US Ambassador the UN Nikki Haley gave a major speech in Geneva outlining the Trump administration’s future participation in the Human Rights Council. After months of internal debate, she announced that the United States will remain a member of the Council…For now, at least.
The US does not seek to leave the UN Human Rights Council, she said. But “see to establish its legitimacy.” To that end, Haley outlined two key areas of reform that would drive a future decision by the United States over whether or not to pull its support: Council membership and the Council’s treatment of Israel.
These two issues have dogged American participation in the UN Human Rights Council since it was created in 2005. The George W. Bush administration opted to stay out of the Council. The Obama administration opted to join the council and work toward reform from within. And now, it seems the Trump administration will base a decision on whether to pull its funding and political support from the HRC over whether or not the Council takes meaningful steps towards enacting these reforms.
How do countries with poor human rights records get to sit on the Human Rights Council?
On membership, the basic problem is that too many members of the 47 member body are undemocratic countries with mediocre–and sometimes plainly bad–human rights records. So how do they get to sit on the UN’s most important human rights platform? Politics.
The Human Rights Council follows a guiding UN principle of “equitable geographic distribution” in which membership to the council is apportioned based on the number of countries in their region. So, Africa gets 13 seats, Western Europe and Others (which includes the United States, Israel, Canada and other western liberal democracies) gets 7 seats; Asia-Pacific (which includes all of Asia plus the middle east) gets 13 seats; eastern Europe gets 6 seats; and Latin America and the Caribbean gets 8 seats. Countries are elected to serve three year terms, and a country cannot serve more than two consecutive three year terms.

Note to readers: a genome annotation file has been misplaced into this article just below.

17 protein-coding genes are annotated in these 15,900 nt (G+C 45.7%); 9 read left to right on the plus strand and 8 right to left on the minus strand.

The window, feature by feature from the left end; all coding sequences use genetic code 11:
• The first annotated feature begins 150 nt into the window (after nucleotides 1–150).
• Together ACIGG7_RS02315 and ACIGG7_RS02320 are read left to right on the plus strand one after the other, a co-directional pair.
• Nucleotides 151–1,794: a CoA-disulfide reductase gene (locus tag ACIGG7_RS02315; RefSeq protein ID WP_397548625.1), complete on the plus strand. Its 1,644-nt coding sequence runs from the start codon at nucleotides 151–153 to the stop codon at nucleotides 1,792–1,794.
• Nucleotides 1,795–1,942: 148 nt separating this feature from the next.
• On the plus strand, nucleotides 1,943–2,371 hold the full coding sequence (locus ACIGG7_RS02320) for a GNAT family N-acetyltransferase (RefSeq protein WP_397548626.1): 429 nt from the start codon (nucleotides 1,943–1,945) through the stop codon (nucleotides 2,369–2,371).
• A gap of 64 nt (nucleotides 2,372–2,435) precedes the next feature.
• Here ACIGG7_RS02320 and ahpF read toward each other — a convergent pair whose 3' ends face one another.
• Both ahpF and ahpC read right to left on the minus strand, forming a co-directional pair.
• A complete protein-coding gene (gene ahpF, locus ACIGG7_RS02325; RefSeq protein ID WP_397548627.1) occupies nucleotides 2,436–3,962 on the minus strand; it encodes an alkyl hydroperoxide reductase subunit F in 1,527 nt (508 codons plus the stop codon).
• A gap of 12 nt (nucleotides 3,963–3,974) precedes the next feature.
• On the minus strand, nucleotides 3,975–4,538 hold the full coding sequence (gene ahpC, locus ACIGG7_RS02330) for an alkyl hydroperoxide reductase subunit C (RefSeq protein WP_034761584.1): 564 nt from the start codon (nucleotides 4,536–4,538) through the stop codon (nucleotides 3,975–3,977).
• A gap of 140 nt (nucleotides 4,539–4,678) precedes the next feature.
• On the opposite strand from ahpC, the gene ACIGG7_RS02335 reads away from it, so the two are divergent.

To be elected to the council, a country must gain a majority of votes in the General Assembly — meaning at least 96 other countries must support the candidacy. This, in theory, should keep the worst offenders from winning a seat. But regions game the system by colluding among themselves to nominate the same number of countries as there are open seats in their geographical region.
Last October, for example, the list of candidates looked like this:
So, Egypt and Saudi Arabia sailed to victory. (Meanwhile, the United States and the United Kingdom did not exactly lead by example either and also ran unopposed). On the other hand, the two regions where there were competitive elections did produce some interesting results. Russia, for one, was embarrassed by a narrow loss — 2 votes — which was largely attributed to its bombing of Aleppo at the time. To be sure, competitive elections are no panacea from a US perspective: Cuba won its seat, besting Guatemala. Still, having more competitive elections is something for which the human rights NGO community has been advocating for years. And now, it seems, they have a vocal champion in the US ambassador to the UN. “No competition means no scrutiny of human rights records,” said Haley.
One key question is if the US will walk the talk when it is up for re-election in 2019.
Why the Focus on Israel?
It is true that the Israel is the only country singled out as permeant agenda item for the Council, which is both unfair and also a reflection of broad international concern over its fifty-year military occupation of Palestinian territories. Nikki Haley called the council’s approach to Israel a “relentless and pathological campaign.”
But from an American perspective, the key question is whether or not the US is better served by staying in the Council and protect its ally while advancing other priorities, or whether pulling out would de-ligitimize the council and therefore protect Israel by weakening the council as a whole.